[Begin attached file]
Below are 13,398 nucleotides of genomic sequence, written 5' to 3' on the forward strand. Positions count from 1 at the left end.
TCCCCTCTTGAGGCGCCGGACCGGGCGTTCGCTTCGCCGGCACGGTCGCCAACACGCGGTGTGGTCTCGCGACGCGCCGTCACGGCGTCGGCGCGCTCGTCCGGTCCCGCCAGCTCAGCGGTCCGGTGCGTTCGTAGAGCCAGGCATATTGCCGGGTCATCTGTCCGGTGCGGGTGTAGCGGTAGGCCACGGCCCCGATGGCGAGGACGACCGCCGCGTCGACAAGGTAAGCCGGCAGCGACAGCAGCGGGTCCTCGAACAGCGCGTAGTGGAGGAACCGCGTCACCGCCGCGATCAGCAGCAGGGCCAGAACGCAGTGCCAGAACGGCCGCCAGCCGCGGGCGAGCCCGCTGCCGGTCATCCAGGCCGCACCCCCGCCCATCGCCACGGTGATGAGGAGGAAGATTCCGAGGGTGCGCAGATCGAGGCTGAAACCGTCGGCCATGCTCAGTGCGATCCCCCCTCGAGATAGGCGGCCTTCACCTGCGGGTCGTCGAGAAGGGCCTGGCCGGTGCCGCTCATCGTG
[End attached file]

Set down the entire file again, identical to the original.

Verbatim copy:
Below are 13,398 nucleotides of genomic sequence, written 5' to 3' on the forward strand. Positions count from 1 at the left end.
TCCCCTCTTGAGGCGCCGGACCGGGCGTTCGCTTCGCCGGCACGGTCGCCAACACGCGGTGTGGTCTCGCGACGCGCCGTCACGGCGTCGGCGCGCTCGTCCGGTCCCGCCAGCTCAGCGGTCCGGTGCGTTCGTAGAGCCAGGCATATTGCCGGGTCATCTGTCCGGTGCGGGTGTAGCGGTAGGCCACGGCCCCGATGGCGAGGACGACCGCCGCGTCGACAAGGTAAGCCGGCAGCGACAGCAGCGGGTCCTCGAACAGCGCGTAGTGGAGGAACCGCGTCACCGCCGCGATCAGCAGCAGGGCCAGAACGCAGTGCCAGAACGGCCGCCAGCCGCGGGCGAGCCCGCTGCCGGTCATCCAGGCCGCACCCCCGCCCATCGCCACGGTGATGAGGAGGAAGATTCCGAGGGTGCGCAGATCGAGGCTGAAACCGTCGGCCATGCTCAGTGCGATCCCCCCTCGAGATAGGCGGCCTTCACCTGCGGGTCGTCGAGAAGGGCCTGGCCGGTGCCGCTCATCGTG